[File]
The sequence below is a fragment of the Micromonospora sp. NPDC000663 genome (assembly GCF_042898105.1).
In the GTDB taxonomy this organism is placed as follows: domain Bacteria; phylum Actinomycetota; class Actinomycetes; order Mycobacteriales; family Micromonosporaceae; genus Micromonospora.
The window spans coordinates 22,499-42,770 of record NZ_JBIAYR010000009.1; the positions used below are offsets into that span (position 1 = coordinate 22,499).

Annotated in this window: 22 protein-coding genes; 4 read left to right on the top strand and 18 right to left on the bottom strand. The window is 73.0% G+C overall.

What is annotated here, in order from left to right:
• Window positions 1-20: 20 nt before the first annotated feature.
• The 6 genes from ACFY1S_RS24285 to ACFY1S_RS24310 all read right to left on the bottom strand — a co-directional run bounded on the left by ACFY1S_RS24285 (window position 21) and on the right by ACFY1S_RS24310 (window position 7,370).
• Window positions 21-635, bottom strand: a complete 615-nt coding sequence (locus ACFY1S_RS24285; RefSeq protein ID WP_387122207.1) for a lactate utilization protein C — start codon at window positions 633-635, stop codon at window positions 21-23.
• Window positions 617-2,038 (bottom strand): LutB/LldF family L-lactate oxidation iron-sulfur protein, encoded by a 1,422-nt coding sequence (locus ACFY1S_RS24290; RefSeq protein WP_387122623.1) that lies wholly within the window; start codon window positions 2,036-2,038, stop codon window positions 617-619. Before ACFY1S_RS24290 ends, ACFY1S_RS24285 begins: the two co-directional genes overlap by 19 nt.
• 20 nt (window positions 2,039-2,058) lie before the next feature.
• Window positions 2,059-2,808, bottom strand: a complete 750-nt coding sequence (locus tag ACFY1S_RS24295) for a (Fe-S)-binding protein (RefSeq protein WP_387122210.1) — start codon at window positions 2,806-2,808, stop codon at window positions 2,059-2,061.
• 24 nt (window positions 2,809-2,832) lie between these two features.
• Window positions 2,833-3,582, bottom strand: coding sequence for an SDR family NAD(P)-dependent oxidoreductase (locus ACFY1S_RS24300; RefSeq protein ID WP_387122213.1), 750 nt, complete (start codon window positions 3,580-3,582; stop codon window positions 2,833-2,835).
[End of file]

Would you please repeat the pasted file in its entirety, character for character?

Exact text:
The sequence below is a fragment of the Micromonospora sp. NPDC000663 genome (assembly GCF_042898105.1).
In the GTDB taxonomy this organism is placed as follows: domain Bacteria; phylum Actinomycetota; class Actinomycetes; order Mycobacteriales; family Micromonosporaceae; genus Micromonospora.
The window spans coordinates 22,499-42,770 of record NZ_JBIAYR010000009.1; the positions used below are offsets into that span (position 1 = coordinate 22,499).

Annotated in this window: 22 protein-coding genes; 4 read left to right on the top strand and 18 right to left on the bottom strand. The window is 73.0% G+C overall.

What is annotated here, in order from left to right:
• Window positions 1-20: 20 nt before the first annotated feature.
• The 6 genes from ACFY1S_RS24285 to ACFY1S_RS24310 all read right to left on the bottom strand — a co-directional run bounded on the left by ACFY1S_RS24285 (window position 21) and on the right by ACFY1S_RS24310 (window position 7,370).
• Window positions 21-635, bottom strand: a complete 615-nt coding sequence (locus ACFY1S_RS24285; RefSeq protein ID WP_387122207.1) for a lactate utilization protein C — start codon at window positions 633-635, stop codon at window positions 21-23.
• Window positions 617-2,038 (bottom strand): LutB/LldF family L-lactate oxidation iron-sulfur protein, encoded by a 1,422-nt coding sequence (locus ACFY1S_RS24290; RefSeq protein WP_387122623.1) that lies wholly within the window; start codon window positions 2,036-2,038, stop codon window positions 617-619. Before ACFY1S_RS24290 ends, ACFY1S_RS24285 begins: the two co-directional genes overlap by 19 nt.
• 20 nt (window positions 2,039-2,058) lie before the next feature.
• Window positions 2,059-2,808, bottom strand: a complete 750-nt coding sequence (locus tag ACFY1S_RS24295) for a (Fe-S)-binding protein (RefSeq protein WP_387122210.1) — start codon at window positions 2,806-2,808, stop codon at window positions 2,059-2,061.
• 24 nt (window positions 2,809-2,832) lie between these two features.
• Window positions 2,833-3,582, bottom strand: coding sequence for an SDR family NAD(P)-dependent oxidoreductase (locus ACFY1S_RS24300; RefSeq protein ID WP_387122213.1), 750 nt, complete (start codon window positions 3,580-3,582; stop codon window positions 2,833-2,835).